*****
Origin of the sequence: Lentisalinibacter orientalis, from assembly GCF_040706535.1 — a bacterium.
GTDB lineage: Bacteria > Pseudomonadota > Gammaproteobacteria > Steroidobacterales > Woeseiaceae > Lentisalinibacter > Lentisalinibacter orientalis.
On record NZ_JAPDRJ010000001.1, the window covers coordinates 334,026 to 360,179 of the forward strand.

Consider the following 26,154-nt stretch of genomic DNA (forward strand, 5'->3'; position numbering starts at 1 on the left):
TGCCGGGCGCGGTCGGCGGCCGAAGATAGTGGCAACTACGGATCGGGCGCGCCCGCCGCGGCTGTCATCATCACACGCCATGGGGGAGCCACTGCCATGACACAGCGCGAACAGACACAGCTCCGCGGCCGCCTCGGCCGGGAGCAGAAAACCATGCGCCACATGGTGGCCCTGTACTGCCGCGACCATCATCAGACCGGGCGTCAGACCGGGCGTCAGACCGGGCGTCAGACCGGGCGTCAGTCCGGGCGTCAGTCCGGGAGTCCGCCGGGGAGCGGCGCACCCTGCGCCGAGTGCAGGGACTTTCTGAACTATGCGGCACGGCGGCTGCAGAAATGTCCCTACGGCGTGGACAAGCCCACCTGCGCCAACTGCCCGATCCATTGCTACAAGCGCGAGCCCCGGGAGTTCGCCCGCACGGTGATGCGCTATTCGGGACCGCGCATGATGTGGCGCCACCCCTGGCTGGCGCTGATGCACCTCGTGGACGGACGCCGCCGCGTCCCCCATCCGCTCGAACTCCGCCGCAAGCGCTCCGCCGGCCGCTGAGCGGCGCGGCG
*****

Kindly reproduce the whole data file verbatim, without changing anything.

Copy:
Origin of the sequence: Lentisalinibacter orientalis, from assembly GCF_040706535.1 — a bacterium.
GTDB lineage: Bacteria > Pseudomonadota > Gammaproteobacteria > Steroidobacterales > Woeseiaceae > Lentisalinibacter > Lentisalinibacter orientalis.
On record NZ_JAPDRJ010000001.1, the window covers coordinates 334,026 to 360,179 of the forward strand.

Consider the following 26,154-nt stretch of genomic DNA (forward strand, 5'->3'; position numbering starts at 1 on the left):
TGCCGGGCGCGGTCGGCGGCCGAAGATAGTGGCAACTACGGATCGGGCGCGCCCGCCGCGGCTGTCATCATCACACGCCATGGGGGAGCCACTGCCATGACACAGCGCGAACAGACACAGCTCCGCGGCCGCCTCGGCCGGGAGCAGAAAACCATGCGCCACATGGTGGCCCTGTACTGCCGCGACCATCATCAGACCGGGCGTCAGACCGGGCGTCAGACCGGGCGTCAGACCGGGCGTCAGTCCGGGCGTCAGTCCGGGAGTCCGCCGGGGAGCGGCGCACCCTGCGCCGAGTGCAGGGACTTTCTGAACTATGCGGCACGGCGGCTGCAGAAATGTCCCTACGGCGTGGACAAGCCCACCTGCGCCAACTGCCCGATCCATTGCTACAAGCGCGAGCCCCGGGAGTTCGCCCGCACGGTGATGCGCTATTCGGGACCGCGCATGATGTGGCGCCACCCCTGGCTGGCGCTGATGCACCTCGTGGACGGACGCCGCCGCGTCCCCCATCCGCTCGAACTCCGCCGCAAGCGCTCCGCCGGCCGCTGAGCGGCGCGGCG